#5217872 Explaining to an idiot (me) about mathematics concerning ocean waves

Posted by cadjunkie on 20 March 2015 - 09:37 AM

From reading Tessendorf's paper and all the other code examples out there (and doing an implementation in Matlab), I think I can try to offer some explanations.


It seems you're getting the correct \(H_0\) spectrum from the texture. My image (in grayscale) and images in other papers look similar to yours:




To get the height map, you need to use your texture values in the following formula and you can plug in the time parameter there as well:

\[H(k,t) = H_0(k,t)e^{i \omega t} + H_0^* e^{-i \omega t},\, \omega = g \left | k \right |\]

where \(H_0^*\) is the complex conjugate of \(H_0\). I think since your Y coordinate in the color vec3 seems to be the "imaginary" component of the complex number, then you can get the complex conjugate by just multiplying Y by -1. This \(H(k,t)\) is your height map. Here you can plug in your time \(t\) and get the animated displacements (at least I think it works; I didn't do the full animation). The decomposition into the spatial directions is given by:

\[D_x(k)=i\frac{k_x}{\left | k \right |}H(k),\,D_y(k)=i\frac{k_y}{\left | k \right |}H(k)\]


From there, you take the inverse FFT to get your spatial coordinates. In my Matlab implementation, those came out as complex numbers so I just took the norm and used that for the values, but I think you can just use the real parts as well. My 3 spectrum images look like this (dx, height, dy):




I haven't gotten around to using these to actually create waves. I've never done water simulations before, but the problem interested me from a theoretical standpoint so I figured I'd try it out. I'll post my Matlab code and if you use NumPy/SciPy the functions I used are very similar if you want to load it up and mess with it. Hope this helps!

close all;

M = 512;    % resolution of grid
N = 512;    % resolution of grid
L = 2000;   % height of waves used to calculate dx and dz

[m,n] = meshgrid(-M/2:1:M/2, -N/2:1:N/2);
kx = 2*pi/L * m;
ky = 2*pi/L * n;

W = [30,0];        % horizontal wind vector (m/s)
V = norm(W);        % m/s?
What = W / V;
g = 9.81;           % m/s^2
A = 1.0;            % amplitude of wave

% compute Phillips spectrum and freq amplitudes
P = zeros(M,N);
H0 = zeros(M,N);
for i=1:M
    for j=1:N
        k = [kx(i,j),ky(i,j)];
        nk = norm(k);
        if(nk == 0)
            mag = 0;
            khat = k / nk;
            mag = A / nk^4 * exp(-1/(nk * V^2/g)^2) * ((dot(khat,What)))^2;
        damping = exp(-nk^2*(L/1000)^2);
        val = mag * damping;
        P(i,j) = val; 
        H0(i,j) = 1/sqrt(2) * (randn + randn * 1i) * sqrt(val);


% compute heightmap
H = zeros(M,N);
Dx = zeros(M,N);
Dy = zeros(M,N);
t = 1;
for i=1:M
    for j=1:N
        k = [kx(i,j),ky(i,j)];
        nk = norm(k);
        w = sqrt(g*nk);
        val = H0(i,j)*exp(1i*w*t) + conj(H0(M-i+1, N-j+1))*exp(-1i*w*t);
        H(i,j) = val;
        if(nk == 0)
            Dx(i,j) = 0;
            Dy(i,j) = 0;
            Dx(i,j) = 1i*k(1)/nk * val;
            Dy(i,j) = 1i*k(2)/nk * val;

dx = abs(ifft2(Dx));
dy = abs(ifft2(Dy));
dz = abs(ifft2(H));


#5214574 How to do 3D feature detection?

Posted by cadjunkie on 04 March 2015 - 06:01 PM

I work directly with Parasolid and if it has feature recognition capabilities, I've never seen them. I know that other CAD packages such as Solidworks have tools to do that, but those tools may only exist within the CAD program and not within the geometry kernel itself.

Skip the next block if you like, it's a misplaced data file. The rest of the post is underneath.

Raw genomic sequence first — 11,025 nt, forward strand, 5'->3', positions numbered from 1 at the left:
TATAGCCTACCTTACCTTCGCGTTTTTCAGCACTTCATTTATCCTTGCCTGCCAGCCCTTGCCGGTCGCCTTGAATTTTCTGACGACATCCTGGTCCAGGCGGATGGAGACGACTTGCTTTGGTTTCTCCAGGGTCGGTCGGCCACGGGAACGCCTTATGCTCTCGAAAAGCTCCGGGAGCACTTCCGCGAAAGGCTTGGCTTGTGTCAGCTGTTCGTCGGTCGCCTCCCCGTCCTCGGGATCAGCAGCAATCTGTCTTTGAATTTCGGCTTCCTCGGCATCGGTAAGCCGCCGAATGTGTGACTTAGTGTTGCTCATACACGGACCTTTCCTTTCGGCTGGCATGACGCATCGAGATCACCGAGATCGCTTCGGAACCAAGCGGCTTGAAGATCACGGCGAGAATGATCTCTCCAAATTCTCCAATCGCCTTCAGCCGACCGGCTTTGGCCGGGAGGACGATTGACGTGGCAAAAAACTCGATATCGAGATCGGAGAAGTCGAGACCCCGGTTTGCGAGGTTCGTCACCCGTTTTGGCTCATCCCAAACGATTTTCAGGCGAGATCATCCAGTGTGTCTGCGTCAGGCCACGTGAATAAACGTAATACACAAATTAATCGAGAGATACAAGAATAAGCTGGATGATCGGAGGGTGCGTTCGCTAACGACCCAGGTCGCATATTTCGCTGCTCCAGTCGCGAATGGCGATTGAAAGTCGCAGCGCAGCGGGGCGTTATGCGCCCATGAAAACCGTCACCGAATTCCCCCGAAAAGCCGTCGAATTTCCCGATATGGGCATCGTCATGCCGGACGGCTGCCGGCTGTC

This is actually a big area of research in the CAD world because there are standards such as IGES and STEP that just give B-spline geometry but no "feature" information. We call them "dumb bodies" because they don't tell you anything about how they were created. However, B-spline geometry can give you clues as to what certain shapes are. For example, a NURBS curve might be a circular edge based on how the control points relate to each other. But in this case, you have a curve you can test and not a string of vertices.


I'm sure that simple features such as holes, bosses, etc. can be extracted from the point data but it would be somewhat more involved. For example, the triangle vertices on a circular edge will have some roundoff error so you'll have to tolerance that, etc. I don't know offhand of any software tools that do this kind of thing that don't cost an arm and a leg.

#5213989 Delaunay Traingulation

Posted by cadjunkie on 02 March 2015 - 12:21 PM

I think you're better off using Fortune's algorithm. Not only do you get exactly what you're after, the time complexity is pretty good.

#5211497 How to create code to map function for Coefficient of Lift

Posted by cadjunkie on 18 February 2015 - 11:47 AM

My aircraft textbook states that the continuous function can be approximated by blending the functions between the coefficient of lift for a flat plate and a linear function that increases with angle of attack:


$$C_L = (1-\sigma(\alpha)) C_{L,linear} + \sigma(\alpha) C_{L,flat}$$




The flat plate function can be expressed as: $$C_{L,flat}=2\,\text{sign}(\alpha)\sin^2{\alpha}\cos{\alpha}$$


The linear function can be expressed as: $$C_{L,linear}=C_{L_0}+C_{L_{\alpha}}\alpha$$

$$C_{L_{\alpha}} = \frac{\pi AR}{1+\sqrt{1+(AR/2)^2}}$$



Here, b is the wingspan and S is the wing aspect ratio, and CL0 is a dimensionless quantity that depends on the aircraft but you can probably use 0 or something. The blending function you can use is:


$$\sigma(\alpha) = \frac{1+e^{-M(\alpha-\alpha_0)}+e^{M(\alpha+\alpha_0)}}{(1+e^{-M(\alpha-\alpha_0)})(1+e^{M(\alpha+\alpha_0)})}$$


Here, M is the transition rate and alpha_0 is the cutoff, so you can adjust the parameters to get the curve you want. When I was doing a small aircraft simulator for UAVs, I used these same equations so I know they work.